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You have made it through another year - great! Here comes the big payoff… a relaxing holiday with your family. Does this sound like something you can imagine? If not, let’s take a couple of minutes to go through what you probably already know.
Like anything with our kids, some things go without a hitch, and other times it is hard to say just what was the trigger for a meltdown. This time of the year is already filled with so many expectations and ideas of what the holidays “should” be; that it can be a little stressful. Here are a few thoughts I would like to share with you. First step, imagine Martha Stewart with a child with autism in her kitchen climbing the cupboards and put things in perspective! Then:
Plan, plan, plan! You know your child better than anyone else. Can he or she handle two events in one day? Take care of your family’s needs first. Sometimes we regret committing to an event to keep our families and friends happy when our kids can’t cope with the social whirl.
How about entertaining? If you have promised to prepare the big dinner for your friends and family, and your child is not used to so much action, what about suggesting a potluck? That way you can spend time with the people you love and still keep an eye on your little one (model some great social skills at the same time. :-)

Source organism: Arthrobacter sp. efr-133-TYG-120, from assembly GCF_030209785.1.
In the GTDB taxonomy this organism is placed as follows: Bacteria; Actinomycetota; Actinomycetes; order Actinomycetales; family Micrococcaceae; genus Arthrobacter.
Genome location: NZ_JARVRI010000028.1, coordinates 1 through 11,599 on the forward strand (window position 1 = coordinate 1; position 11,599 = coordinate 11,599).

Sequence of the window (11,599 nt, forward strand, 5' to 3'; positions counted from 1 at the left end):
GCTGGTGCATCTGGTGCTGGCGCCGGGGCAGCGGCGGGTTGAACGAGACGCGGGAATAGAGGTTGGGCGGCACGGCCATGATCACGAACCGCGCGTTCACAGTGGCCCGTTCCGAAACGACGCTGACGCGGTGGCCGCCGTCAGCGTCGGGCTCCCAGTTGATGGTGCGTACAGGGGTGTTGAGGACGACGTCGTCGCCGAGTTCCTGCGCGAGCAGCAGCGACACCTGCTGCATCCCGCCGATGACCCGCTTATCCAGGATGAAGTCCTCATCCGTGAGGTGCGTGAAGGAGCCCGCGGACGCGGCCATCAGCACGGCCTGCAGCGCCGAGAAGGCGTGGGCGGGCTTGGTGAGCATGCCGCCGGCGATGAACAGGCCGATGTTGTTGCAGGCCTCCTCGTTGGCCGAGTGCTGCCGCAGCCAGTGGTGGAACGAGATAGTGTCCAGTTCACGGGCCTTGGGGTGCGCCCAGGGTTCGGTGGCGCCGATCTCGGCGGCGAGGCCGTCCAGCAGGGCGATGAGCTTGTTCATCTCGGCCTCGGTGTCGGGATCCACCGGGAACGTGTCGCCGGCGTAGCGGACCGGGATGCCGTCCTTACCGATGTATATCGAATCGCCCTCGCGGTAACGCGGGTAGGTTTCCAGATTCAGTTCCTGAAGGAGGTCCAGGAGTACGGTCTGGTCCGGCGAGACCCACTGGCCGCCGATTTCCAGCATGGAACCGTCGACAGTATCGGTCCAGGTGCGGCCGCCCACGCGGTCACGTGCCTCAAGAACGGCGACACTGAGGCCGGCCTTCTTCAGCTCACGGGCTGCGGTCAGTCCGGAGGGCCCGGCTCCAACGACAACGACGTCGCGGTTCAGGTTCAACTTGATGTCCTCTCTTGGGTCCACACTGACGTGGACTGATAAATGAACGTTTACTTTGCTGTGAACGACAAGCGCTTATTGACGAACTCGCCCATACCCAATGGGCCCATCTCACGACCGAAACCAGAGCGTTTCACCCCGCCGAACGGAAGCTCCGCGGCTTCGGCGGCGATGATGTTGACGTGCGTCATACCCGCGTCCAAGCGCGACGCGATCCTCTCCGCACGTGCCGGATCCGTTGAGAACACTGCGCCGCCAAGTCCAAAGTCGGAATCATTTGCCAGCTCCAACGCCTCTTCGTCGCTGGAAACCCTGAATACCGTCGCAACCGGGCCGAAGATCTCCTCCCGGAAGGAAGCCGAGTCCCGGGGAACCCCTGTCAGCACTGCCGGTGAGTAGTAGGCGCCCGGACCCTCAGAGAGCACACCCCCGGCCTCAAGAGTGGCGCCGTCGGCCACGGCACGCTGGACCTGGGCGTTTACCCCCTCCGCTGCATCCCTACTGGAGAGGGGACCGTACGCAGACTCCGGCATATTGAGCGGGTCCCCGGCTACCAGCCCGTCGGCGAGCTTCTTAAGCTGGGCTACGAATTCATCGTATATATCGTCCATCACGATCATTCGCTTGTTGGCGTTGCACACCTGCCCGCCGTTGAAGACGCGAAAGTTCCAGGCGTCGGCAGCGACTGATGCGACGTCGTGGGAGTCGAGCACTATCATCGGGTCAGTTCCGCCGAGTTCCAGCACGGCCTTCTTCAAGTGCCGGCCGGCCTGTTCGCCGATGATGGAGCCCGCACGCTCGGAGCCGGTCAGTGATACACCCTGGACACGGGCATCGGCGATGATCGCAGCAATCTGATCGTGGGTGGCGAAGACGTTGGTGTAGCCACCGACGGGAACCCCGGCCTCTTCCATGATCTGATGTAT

Decorating the house: a wonderful thing to raise spirits. What if your child has a big problem with change, or wants to climb the tree? Start your own traditions! Be creative! Have your child paint the windows. Hang decorations from the ceiling. A wreath of fresh pine and some candles are beautiful and can be placed out of reach and/or in a room that the little one doesn’t spend much time in, reducing frustration. Take care of your family’s needs first.
It’s never too early to start advocating for your child. Practice this season by ASKING FOR HELP! Coordinate with those you love, have friends at functions keep an eye on your little one for ½ hour blocks… they might be glad to do it!
Best wishes for a terrific holiday season! Stephanie Frey
Once Stephanie has made it through the holidays, she will begin collecting information for ACT on services and needs of teenagers with ASD transitioning to adulthood. You can email Stephanie your tips on resources at